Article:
Monthly Archives: September 2013

Kornilov Affair

Kornilov was known as a hero after his escape from the Hungarian prisoner of war camp and after his escape he returned to Russia in 1916. He believed that the Petrograd Soviet was responsible for the lack of military discipline. Lavr Kornilov was an Imperial Russia general who was assigned command of Petrograd (formerly St. Petersburg) by the new Provisional Government. His job was the restoration of order and supporter among the troops stationed there this brought him unpopularity in the region. “This attempted putsch was an abysmal failure mainly because of the Soviet’s effective mobilization of workers and soldiers in defense of the revolution. The key defenders were armed workers organized into Red Guards, elements of the Petrograd Garrison, and railroad workers who halted the trains carrying Kornilov’s troops while they were en route to the capital.” (Siegelbaum)

In 1917, the Prime Minister Alexander Kerenski designated Kornilov to become the Commander in Chief of the army. Quickly after Kerenski appointed Kornilov as the Commander and Chief he regretted it because he believed that Kornilov wanted a military dictatorship. Both of these men have mutual lack of trust of each other which causes major problems between them. At the end of August is when Kornilov marched troops into Petetrograd commanding that the government to resign and give control to the Commander in Chief.  

“By August 31, Krymov was dead, having committed suicide, and Kornilov and several associates were under arrest. The main victor in the Kornilov Affair was the radical left, and in particular the Bolsheviks who had long warned of the danger of a counter-revolutionary thrust. Kerenskii’s authority and that of the Provisional Government were severely compromised, and the way now appeared open towards realizing Lenin’s injunction for the soviets to assume ‘all power’.” (Siegelbaum)

There are many different historian opinions about the Kornilov affair. Many believe that the Kornilov affair involved far less scheming and merely arose from a series of misunderstandings. Some struggle that Kornilov’s rebellion attempt was genuine, while others suspect that Kerensky led Kornilov into a trap.

 General Lavr Kornilov 1917

Picture from: http://www.soviethistory.org/index.php?page=subject&show=images&SubjectID=1917kornilov&Year=1917&navi=byYear

Quotes from: Seventeen Moments in Soviet History: http://www.soviethistory.org/index.php?page=subject&SubjectID=1917kornilov&Year=1917

Bloody Sunday 1904

When Nicholas II took over after his the death of his father Alexander III in 1894 would have inherited at nation that was going to revolt if it was not for Lenin. By the 1900s the whole entire country of Russia was escalating out of control.  From the day that Nicholas took leadership of Russia there problems. Even on the day of his coronation problems arose.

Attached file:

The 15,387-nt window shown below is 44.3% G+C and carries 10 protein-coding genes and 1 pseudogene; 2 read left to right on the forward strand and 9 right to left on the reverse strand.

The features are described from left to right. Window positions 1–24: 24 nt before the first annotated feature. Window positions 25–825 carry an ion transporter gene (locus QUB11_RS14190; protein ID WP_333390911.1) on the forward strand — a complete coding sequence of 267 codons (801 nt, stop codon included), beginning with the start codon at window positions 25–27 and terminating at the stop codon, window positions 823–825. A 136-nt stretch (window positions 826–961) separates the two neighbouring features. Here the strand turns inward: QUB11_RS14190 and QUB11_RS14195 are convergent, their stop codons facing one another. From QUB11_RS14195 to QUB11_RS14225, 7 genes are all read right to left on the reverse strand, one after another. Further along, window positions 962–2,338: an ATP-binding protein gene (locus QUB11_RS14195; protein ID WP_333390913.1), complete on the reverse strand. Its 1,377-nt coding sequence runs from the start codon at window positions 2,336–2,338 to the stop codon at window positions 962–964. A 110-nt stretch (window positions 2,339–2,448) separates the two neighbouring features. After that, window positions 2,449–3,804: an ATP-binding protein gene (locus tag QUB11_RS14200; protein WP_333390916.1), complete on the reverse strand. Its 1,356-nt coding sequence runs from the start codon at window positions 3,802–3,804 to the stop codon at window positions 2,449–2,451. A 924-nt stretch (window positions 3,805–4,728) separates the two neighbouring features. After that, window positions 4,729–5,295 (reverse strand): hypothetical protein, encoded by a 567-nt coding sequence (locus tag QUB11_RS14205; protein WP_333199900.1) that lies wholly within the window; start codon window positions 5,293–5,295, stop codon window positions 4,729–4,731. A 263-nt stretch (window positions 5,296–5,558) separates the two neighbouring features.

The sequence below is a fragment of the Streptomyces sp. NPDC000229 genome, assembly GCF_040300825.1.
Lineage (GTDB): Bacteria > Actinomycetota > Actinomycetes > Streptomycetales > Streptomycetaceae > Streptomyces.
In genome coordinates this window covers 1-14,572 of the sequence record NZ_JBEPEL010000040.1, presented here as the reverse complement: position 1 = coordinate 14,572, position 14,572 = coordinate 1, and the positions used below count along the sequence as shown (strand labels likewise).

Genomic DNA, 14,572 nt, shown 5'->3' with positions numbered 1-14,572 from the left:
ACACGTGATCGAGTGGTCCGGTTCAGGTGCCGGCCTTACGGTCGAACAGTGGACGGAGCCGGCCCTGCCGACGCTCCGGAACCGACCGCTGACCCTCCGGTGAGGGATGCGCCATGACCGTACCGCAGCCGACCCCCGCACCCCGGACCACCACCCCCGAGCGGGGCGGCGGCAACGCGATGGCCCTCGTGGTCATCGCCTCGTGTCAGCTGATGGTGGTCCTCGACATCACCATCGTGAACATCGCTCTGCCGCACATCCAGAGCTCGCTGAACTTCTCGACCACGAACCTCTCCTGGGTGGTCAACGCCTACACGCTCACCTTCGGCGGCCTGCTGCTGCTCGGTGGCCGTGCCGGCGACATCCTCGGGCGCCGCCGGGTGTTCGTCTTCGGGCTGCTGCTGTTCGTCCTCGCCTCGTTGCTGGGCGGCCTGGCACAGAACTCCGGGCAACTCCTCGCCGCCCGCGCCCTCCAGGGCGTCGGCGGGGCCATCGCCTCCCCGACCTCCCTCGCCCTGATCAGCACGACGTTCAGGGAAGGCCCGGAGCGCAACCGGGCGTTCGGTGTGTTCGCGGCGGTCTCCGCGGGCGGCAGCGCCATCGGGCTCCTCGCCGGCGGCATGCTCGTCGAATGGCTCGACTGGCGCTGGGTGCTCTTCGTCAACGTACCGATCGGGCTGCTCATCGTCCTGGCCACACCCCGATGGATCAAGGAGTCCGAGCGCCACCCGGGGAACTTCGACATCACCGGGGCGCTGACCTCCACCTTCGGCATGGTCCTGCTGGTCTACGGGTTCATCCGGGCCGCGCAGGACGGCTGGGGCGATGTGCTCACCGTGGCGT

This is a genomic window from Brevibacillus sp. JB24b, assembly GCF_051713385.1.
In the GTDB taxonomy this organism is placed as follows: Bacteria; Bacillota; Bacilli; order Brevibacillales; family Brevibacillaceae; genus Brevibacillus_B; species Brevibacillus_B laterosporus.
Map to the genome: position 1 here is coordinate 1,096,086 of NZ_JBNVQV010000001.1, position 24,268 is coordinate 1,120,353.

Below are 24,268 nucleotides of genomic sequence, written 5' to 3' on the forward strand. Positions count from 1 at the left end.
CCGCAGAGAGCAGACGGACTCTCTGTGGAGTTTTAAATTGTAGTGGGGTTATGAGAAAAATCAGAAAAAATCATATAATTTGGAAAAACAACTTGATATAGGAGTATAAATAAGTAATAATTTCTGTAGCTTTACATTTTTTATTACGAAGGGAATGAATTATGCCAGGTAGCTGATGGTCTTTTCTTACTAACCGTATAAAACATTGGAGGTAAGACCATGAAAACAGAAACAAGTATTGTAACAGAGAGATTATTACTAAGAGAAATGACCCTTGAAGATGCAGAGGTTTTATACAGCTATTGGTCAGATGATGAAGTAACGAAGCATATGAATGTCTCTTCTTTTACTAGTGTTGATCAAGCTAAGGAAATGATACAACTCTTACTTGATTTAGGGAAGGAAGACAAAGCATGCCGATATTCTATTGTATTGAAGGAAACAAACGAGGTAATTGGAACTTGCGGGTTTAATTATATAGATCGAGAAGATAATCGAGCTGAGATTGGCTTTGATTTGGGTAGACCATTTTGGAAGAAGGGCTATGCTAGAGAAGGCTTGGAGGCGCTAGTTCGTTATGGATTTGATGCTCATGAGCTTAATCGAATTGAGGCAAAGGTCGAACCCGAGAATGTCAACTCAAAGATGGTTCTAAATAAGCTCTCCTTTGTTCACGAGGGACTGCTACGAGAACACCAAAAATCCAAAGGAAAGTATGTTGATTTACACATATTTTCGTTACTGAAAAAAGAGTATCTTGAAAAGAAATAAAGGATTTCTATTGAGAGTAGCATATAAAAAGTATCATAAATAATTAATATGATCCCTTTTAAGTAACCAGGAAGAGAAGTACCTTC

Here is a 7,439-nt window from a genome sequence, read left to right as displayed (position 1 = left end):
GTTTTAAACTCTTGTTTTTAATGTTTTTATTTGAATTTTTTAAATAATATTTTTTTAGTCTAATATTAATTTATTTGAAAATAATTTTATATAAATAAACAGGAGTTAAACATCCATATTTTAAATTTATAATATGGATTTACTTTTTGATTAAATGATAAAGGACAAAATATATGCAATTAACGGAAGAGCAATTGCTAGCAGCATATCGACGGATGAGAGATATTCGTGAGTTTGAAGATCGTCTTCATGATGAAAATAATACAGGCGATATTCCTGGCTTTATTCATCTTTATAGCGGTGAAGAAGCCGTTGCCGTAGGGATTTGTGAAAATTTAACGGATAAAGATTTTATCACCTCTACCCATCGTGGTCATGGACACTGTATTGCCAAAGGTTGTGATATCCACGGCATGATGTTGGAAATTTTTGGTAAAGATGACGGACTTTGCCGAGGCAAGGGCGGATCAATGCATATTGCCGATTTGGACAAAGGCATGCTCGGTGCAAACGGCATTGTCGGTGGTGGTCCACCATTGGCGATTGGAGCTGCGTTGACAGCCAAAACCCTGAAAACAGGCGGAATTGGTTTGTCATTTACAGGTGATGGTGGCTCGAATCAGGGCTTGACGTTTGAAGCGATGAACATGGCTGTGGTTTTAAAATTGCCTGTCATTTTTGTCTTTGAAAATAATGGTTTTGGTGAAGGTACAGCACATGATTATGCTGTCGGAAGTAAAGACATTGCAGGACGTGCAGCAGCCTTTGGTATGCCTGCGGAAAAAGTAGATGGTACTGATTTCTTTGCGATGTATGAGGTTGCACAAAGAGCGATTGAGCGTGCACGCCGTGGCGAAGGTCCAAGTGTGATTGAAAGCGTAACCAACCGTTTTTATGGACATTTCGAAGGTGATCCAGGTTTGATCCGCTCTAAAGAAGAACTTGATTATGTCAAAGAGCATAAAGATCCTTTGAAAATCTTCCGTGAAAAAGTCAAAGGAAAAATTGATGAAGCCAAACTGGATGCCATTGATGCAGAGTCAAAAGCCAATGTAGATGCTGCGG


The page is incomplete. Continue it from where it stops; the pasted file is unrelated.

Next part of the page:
Sunday’s are thought to be a peaceful day that supposed to focus on God. Unfortunately, this was not the case on the 22nd day of January 1905. A group of striking workers gather any many different areas within the city of Petersburg lead by Russian Orthodox priest Georgii  Gapon. These Russian factory workers were trying to gain respect in the workplace higher wages and shorter hours. This assembly of workers was going to the residence of the Tsar Nicholas II, The Winter Palace. “They organized it almost as if it were a religious ceremonial. All were unarmed, even pocket knives being left at home, and women and children took their part in the great event which was to bring them into the presence of the head of the nation. After singing hymns the mass of unarmed people moved forward (New York Times, Oct 13, 1905).” When the large crowd reached the palace the guards released warning fire to dissolve the crowds which ended up killing a large amount of people. The Tsar was not actually at this palace and never gave the order to fire on this group of workers but since he is the leader of the country he got the blamed for the deaths and injured.

According to the New York Times article troops are allowed to use their weapons only in “extreme necessity” only after they have given fair warning by means of a drum, horn or a trumpet (New York Times, Oct 13, 1905). “In these respects, as well as in others, the civil and military authorities are found by the committee to have failed in their duty and an impressive indictment is formulated in detail against the guardians of the law for the acts by which they were themselves guilty of its violation (New York Times, Oct 13, 1905).”

This event was only the beginning!

Picture from: http://www.russianartgallery.com/I–Vladimirov/Bloody-Sunday/

Other Information from: Russia A History, By. Gregory L Freeze, Third Edition.

Quotes from : From The, London Times. “BLAME FOR “BLOODY SUNDAY.”.” New York Times (1857-1922), Oct 13, 1905. http://ezproxy.lib.vt.edu:8080/login?url=http://search.proquest.com/docview/96534550?accountid=14826.